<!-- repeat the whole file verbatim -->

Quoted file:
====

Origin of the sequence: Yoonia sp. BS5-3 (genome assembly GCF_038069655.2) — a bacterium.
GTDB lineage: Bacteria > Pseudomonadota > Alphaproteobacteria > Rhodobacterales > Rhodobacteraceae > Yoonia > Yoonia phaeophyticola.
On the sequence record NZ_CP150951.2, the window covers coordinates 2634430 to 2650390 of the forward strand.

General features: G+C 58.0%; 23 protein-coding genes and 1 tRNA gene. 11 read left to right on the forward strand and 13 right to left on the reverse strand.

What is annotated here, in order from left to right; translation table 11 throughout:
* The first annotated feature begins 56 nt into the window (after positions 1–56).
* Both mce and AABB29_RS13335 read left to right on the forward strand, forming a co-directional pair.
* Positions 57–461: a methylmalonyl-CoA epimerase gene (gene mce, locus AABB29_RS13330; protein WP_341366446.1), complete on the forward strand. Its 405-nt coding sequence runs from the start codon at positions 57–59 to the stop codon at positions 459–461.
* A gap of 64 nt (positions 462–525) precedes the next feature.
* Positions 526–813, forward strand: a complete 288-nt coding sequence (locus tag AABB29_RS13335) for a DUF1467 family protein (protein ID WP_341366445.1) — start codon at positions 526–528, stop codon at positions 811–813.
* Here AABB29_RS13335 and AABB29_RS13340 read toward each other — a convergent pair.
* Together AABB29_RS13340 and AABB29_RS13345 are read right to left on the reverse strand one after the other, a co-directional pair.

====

Origin of the sequence: Yoonia sp. BS5-3 (genome assembly GCF_038069655.2) — a bacterium.
GTDB lineage: Bacteria > Pseudomonadota > Alphaproteobacteria > Rhodobacterales > Rhodobacteraceae > Yoonia > Yoonia phaeophyticola.
On the sequence record NZ_CP150951.2, the window covers coordinates 2634430 to 2650390 of the forward strand.

General features: G+C 58.0%; 23 protein-coding genes and 1 tRNA gene. 11 read left to right on the forward strand and 13 right to left on the reverse strand.

What is annotated here, in order from left to right; translation table 11 throughout:
* The first annotated feature begins 56 nt into the window (after positions 1–56).
* Both mce and AABB29_RS13335 read left to right on the forward strand, forming a co-directional pair.
* Positions 57–461: a methylmalonyl-CoA epimerase gene (gene mce, locus AABB29_RS13330; protein WP_341366446.1), complete on the forward strand. Its 405-nt coding sequence runs from the start codon at positions 57–59 to the stop codon at positions 459–461.
* A gap of 64 nt (positions 462–525) precedes the next feature.
* Positions 526–813, forward strand: a complete 288-nt coding sequence (locus tag AABB29_RS13335) for a DUF1467 family protein (protein ID WP_341366445.1) — start codon at positions 526–528, stop codon at positions 811–813.
* Here AABB29_RS13335 and AABB29_RS13340 read toward each other — a convergent pair.
* Together AABB29_RS13340 and AABB29_RS13345 are read right to left on the reverse strand one after the other, a co-directional pair.